My point?

Like with the frog in the water, if someone throws you in boiling water, you’re gonna jump right the fuck out.

However, if you’re wondering how it happens – that’s how it happens.

It’s sinister and malicious, deliberate and calculating.

The abuser lies, still, camouflaged, hidden by masks, and you don’t know the snake’s about to strike until you already know you’re fucked.

At that point, you’re firmly stuck in the first stage of the Kubler Ross & Kessler diagram of grief, and I’m sure if any of you have had any experience with grief, you’ll know denial is the hardest hurdle to cross, because you’re always wondering what if and but please maybe and well, I could be wrong and it’s not like anyone’s perfect because that’s what humans like best.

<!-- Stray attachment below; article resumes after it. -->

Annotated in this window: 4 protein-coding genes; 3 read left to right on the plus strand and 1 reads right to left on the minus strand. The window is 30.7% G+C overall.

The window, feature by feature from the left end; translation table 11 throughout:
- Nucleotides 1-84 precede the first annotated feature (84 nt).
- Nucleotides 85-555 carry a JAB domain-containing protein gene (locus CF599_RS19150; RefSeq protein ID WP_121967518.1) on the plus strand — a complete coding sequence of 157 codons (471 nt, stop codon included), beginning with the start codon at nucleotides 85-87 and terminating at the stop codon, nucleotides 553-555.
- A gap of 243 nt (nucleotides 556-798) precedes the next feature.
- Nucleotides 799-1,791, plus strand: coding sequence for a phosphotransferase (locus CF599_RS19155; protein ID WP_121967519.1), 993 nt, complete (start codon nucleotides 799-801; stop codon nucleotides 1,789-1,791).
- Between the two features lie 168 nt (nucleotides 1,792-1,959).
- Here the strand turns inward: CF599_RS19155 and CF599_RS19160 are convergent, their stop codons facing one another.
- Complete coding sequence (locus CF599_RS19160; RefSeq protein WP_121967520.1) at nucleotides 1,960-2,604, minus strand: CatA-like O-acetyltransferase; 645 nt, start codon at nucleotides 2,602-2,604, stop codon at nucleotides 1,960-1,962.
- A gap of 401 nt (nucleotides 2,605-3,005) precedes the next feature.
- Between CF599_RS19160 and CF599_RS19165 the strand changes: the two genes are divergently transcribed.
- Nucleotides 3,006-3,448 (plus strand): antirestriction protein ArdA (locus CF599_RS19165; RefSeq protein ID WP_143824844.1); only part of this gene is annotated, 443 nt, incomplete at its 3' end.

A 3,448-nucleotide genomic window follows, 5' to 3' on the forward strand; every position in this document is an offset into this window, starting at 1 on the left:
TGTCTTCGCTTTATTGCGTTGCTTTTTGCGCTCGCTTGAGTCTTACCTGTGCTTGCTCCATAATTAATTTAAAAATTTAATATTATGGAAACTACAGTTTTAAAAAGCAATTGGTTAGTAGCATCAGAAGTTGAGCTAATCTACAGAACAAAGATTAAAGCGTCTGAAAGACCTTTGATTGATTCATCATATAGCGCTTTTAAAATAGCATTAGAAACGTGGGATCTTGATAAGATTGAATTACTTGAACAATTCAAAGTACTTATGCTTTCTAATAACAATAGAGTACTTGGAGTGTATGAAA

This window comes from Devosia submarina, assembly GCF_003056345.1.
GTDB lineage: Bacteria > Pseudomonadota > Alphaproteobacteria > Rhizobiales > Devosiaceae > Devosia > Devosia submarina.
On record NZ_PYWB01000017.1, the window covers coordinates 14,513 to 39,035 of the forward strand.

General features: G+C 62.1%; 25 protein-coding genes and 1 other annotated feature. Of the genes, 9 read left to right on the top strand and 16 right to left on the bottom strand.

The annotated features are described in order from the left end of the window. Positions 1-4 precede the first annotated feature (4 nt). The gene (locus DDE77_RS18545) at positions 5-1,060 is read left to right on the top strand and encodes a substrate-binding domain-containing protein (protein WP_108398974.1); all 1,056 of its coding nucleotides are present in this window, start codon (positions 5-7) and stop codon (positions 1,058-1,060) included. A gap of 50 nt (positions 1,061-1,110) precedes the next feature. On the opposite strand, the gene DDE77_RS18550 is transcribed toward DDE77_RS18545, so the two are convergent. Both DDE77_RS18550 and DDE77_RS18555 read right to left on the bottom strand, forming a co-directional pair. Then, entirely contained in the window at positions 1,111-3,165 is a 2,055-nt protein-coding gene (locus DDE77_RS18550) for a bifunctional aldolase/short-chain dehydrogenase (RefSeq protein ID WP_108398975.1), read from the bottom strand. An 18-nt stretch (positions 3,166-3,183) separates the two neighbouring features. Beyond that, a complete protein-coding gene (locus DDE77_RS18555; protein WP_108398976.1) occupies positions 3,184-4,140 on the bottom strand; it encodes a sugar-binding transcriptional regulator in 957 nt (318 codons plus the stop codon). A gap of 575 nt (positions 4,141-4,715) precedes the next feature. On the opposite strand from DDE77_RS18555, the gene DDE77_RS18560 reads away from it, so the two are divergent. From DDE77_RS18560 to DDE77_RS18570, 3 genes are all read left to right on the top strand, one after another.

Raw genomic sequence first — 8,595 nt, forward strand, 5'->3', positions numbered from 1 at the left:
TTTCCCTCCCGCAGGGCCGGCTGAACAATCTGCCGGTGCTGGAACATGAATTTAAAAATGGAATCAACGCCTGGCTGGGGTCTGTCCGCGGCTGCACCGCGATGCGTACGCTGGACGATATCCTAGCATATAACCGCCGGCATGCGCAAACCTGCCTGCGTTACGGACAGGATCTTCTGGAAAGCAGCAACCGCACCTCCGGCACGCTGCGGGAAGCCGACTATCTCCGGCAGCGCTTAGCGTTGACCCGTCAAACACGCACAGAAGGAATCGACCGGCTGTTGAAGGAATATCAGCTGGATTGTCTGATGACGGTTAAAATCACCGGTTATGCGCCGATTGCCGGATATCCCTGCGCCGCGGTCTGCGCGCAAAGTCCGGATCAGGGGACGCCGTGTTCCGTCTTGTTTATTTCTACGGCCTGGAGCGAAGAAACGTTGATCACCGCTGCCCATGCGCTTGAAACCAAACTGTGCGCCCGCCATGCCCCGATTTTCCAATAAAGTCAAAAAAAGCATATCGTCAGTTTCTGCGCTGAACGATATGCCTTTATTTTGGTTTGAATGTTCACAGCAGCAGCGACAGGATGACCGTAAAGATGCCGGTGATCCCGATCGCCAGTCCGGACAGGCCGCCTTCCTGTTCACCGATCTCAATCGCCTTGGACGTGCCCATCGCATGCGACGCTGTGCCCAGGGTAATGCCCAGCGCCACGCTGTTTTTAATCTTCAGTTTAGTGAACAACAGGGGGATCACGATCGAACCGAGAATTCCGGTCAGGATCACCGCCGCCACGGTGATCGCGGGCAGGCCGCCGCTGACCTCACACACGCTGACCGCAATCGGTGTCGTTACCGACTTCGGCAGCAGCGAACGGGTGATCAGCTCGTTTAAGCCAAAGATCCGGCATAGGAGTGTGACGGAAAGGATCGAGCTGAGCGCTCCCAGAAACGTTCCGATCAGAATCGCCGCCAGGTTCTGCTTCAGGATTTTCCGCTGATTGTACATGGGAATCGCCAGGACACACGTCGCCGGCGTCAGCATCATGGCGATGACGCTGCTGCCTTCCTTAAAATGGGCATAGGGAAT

To ignore our problems and magically hope they’re solved.

After all, the snake’s venom won’t really kill, and you’d definitely jump out of the boiling water, right?

After all, I’m sure you’ve never ended up in a situation where, all of a sudden, you’re exclaiming, ‘What the fuck happened? How the fuck did I end up here?’

In Emergencies: 000

Lifeline Australia: 13 11 14


MensLine Australia: 1300 78 99 78




6 thoughts on “The Ex Files: I’ll Go Anywhere Blindly Vol #10

  1. Ariel Lynn says:

    “Ben would get drunk really easily, and be black-out, awful, piss-his-pants […] drunk”

    My ex used to do the exact same thing. Only, he’d do it in bed. When I moved, I had to buy a new mattress because, of course, it was mine. Then he’d get up in the early morning & wonder why I was sleeping on the couch. 🙄

    Liked by 1 person